There were few subjects, in any way connected with the prosperity of the kingdom, which escaped the attention of this monarch; the agriculture, the manufactures, the foreign commerce, the fisheries, the state of the labouring classes, the provision regarding the increase of pauperism, the prices of manufactured commodities, and of labour, all were included in his inquiries, and became the subject of parliamentary enactment, if not always of parliamentary wisdom. It was
* Acts of Parliament of Scotland, vol. ii. p. 16, c. 2.
made incumbent upon the farmers and husbandmen, and the greater barons, that they should annually sow a stated proportion of grain, pease, and beans, under a fixed penalty; a provision was introduced for the repair of the castles, fortalices, and manor places, which had been allowed to fall into decay in the remoter mountainous districts of the kingdom; the transportation of bullion out of the realm was strictly prohibited; four times in the year regular days were appointed in each barony for hunting the wolves, and a reward fixed for every wolf's whelp which should be brought in, whilst the tenantry were enjoined, under a heavy penalty, to assist their masters in the extirpation of such noxious animals.
In these homely but not unenlightened cares for the prosperity ofhis kingdom, James was interrupted by a second embassy from France, to arrange more definitely the preliminaries for the marriage of the Princess Margaret with the Dauphin. At this moment the Scottish king was little able to advance a dowry suitable to the rank of the royal bride; for his revenues were still impoverished by the dilapidations of Albany and the payment of the heavy debt incurred during his detention in England. But the circumstances of France rendered men more acceptable than money; James agreed to send to that country a force of six thousand soldiers, in transports to be furnished by Charles the Seventh. In return, the Scottish princess was to be provided in an income as ample as any hitherto settled upon
of France, and the county of Xaintonge and lordship of Rochfort were made over in property to her royal father.
It is by no
means improbable, that a jealousy on the part of England, of this intimate connexion with their enemy, led to a proposal of Cardinal Beaufort, at this time the leading person in the English government, for a personal interview with James, but it was declined. The monarch deemed it beneath his dignity to confer in person with a subject, although he declared his anxiety that the amicable relations of the two kingdoms should be inviolably preserved.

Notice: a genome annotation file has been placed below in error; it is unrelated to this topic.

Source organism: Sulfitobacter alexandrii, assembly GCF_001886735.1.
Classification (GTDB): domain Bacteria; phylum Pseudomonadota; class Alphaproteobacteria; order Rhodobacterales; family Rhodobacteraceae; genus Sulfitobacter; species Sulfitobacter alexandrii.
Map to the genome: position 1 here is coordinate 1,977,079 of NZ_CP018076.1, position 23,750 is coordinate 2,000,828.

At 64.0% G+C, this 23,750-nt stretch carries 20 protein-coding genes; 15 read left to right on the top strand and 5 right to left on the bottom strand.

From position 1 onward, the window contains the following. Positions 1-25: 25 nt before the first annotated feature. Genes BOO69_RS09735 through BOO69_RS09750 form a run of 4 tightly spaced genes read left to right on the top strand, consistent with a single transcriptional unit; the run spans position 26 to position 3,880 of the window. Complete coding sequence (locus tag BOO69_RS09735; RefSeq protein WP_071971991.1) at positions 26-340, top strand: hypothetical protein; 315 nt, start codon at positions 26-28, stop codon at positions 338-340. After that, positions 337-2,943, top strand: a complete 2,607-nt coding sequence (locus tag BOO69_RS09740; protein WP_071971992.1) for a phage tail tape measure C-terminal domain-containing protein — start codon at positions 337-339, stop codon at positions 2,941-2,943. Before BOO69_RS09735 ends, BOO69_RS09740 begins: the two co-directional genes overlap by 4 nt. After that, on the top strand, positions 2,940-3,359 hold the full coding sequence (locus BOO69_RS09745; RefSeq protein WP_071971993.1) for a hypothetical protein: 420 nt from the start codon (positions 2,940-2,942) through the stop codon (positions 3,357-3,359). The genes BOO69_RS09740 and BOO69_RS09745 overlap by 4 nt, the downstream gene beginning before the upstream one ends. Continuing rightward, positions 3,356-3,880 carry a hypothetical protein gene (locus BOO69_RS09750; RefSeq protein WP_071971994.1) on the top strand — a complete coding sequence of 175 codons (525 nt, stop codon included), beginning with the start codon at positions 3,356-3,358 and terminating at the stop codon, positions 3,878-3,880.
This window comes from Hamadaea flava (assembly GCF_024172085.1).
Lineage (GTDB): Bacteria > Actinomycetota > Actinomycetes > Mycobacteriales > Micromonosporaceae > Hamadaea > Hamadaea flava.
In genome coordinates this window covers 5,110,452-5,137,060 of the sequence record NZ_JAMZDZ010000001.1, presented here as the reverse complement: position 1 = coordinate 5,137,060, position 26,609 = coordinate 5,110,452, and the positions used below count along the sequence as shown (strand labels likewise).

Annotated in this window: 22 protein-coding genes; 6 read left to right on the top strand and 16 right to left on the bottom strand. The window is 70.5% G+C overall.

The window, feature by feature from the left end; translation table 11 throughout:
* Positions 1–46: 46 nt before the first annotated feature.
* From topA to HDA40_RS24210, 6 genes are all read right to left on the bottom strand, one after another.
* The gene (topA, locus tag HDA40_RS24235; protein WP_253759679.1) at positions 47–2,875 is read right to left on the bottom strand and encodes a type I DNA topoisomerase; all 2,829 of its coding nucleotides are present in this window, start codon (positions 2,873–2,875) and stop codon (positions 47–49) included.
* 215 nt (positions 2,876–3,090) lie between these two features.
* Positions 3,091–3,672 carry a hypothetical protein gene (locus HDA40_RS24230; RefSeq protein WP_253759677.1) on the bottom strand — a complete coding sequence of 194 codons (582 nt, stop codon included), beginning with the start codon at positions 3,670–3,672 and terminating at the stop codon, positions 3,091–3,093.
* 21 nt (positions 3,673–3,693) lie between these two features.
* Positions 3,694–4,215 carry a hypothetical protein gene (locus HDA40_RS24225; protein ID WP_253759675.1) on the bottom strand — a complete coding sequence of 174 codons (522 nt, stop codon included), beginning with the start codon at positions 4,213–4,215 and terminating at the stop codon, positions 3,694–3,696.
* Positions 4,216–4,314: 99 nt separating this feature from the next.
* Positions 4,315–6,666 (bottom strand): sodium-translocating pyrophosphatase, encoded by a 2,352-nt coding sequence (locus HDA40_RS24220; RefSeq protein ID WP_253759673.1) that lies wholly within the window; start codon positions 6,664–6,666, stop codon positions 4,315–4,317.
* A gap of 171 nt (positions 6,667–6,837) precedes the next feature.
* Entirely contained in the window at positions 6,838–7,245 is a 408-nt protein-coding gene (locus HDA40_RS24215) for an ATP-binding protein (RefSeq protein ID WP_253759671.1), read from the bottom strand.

His attention to the interests of the poorer classes has been already noticed; and in a Parliament held at Perth in April, 1429, a new proof of this was given, which, as leading to one of the most important rights of the subject, deserves attention. It had not escaped the notice of the king, that a fertile source of distress to the poorer tenantry, and the labourers of the soil, arose from the right possessed by their landlords, of expelling them from their farms whenever they chose to grant a lease of the estate to a new proprietor. This hardship James was anxious to remove; but he was compelled also to respect the customary law of the land; and by it such was then the miserable condition of a great proportion of the lower classes in Scotland, that their over-lord had a right to remove and dispose of them as if they were little better than the cattle upon his property. It was beyond the power of the prince at once to raise them from this degraded state, but he remonstrated with his prelates and barons, upon the evil consequences of its continuance, and he at least paved the way for its removal, by making it a request to them, (which, coming from